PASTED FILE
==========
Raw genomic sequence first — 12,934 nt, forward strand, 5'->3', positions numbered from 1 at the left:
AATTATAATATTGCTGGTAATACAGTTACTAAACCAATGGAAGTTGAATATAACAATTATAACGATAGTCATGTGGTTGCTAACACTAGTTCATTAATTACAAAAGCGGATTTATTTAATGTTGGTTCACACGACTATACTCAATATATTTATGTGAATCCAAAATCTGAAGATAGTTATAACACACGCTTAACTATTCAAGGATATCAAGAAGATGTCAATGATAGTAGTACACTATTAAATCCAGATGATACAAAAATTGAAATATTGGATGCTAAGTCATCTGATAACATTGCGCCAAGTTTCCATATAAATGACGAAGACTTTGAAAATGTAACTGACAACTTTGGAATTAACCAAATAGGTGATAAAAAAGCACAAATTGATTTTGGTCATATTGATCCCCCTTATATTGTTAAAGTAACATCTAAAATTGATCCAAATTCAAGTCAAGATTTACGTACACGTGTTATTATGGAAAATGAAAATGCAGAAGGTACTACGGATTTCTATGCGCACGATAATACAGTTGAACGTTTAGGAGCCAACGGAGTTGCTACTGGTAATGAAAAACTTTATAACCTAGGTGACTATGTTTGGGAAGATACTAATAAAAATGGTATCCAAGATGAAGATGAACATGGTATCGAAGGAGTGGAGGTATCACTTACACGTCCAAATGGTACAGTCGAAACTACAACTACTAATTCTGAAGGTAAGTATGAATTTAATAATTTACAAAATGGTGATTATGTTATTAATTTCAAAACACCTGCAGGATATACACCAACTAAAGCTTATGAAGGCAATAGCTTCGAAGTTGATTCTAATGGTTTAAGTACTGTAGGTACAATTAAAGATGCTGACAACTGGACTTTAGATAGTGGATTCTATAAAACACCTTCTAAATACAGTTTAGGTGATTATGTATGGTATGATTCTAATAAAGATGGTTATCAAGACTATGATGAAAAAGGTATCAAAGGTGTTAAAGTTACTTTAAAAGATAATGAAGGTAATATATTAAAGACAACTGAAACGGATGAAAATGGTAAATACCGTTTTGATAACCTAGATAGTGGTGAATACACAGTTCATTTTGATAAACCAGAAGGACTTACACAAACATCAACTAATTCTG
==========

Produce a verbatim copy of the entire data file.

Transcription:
Raw genomic sequence first — 12,934 nt, forward strand, 5'->3', positions numbered from 1 at the left:
AATTATAATATTGCTGGTAATACAGTTACTAAACCAATGGAAGTTGAATATAACAATTATAACGATAGTCATGTGGTTGCTAACACTAGTTCATTAATTACAAAAGCGGATTTATTTAATGTTGGTTCACACGACTATACTCAATATATTTATGTGAATCCAAAATCTGAAGATAGTTATAACACACGCTTAACTATTCAAGGATATCAAGAAGATGTCAATGATAGTAGTACACTATTAAATCCAGATGATACAAAAATTGAAATATTGGATGCTAAGTCATCTGATAACATTGCGCCAAGTTTCCATATAAATGACGAAGACTTTGAAAATGTAACTGACAACTTTGGAATTAACCAAATAGGTGATAAAAAAGCACAAATTGATTTTGGTCATATTGATCCCCCTTATATTGTTAAAGTAACATCTAAAATTGATCCAAATTCAAGTCAAGATTTACGTACACGTGTTATTATGGAAAATGAAAATGCAGAAGGTACTACGGATTTCTATGCGCACGATAATACAGTTGAACGTTTAGGAGCCAACGGAGTTGCTACTGGTAATGAAAAACTTTATAACCTAGGTGACTATGTTTGGGAAGATACTAATAAAAATGGTATCCAAGATGAAGATGAACATGGTATCGAAGGAGTGGAGGTATCACTTACACGTCCAAATGGTACAGTCGAAACTACAACTACTAATTCTGAAGGTAAGTATGAATTTAATAATTTACAAAATGGTGATTATGTTATTAATTTCAAAACACCTGCAGGATATACACCAACTAAAGCTTATGAAGGCAATAGCTTCGAAGTTGATTCTAATGGTTTAAGTACTGTAGGTACAATTAAAGATGCTGACAACTGGACTTTAGATAGTGGATTCTATAAAACACCTTCTAAATACAGTTTAGGTGATTATGTATGGTATGATTCTAATAAAGATGGTTATCAAGACTATGATGAAAAAGGTATCAAAGGTGTTAAAGTTACTTTAAAAGATAATGAAGGTAATATATTAAAGACAACTGAAACGGATGAAAATGGTAAATACCGTTTTGATAACCTAGATAGTGGTGAATACACAGTTCATTTTGATAAACCAGAAGGACTTACACAAACATCAACTAATTCTG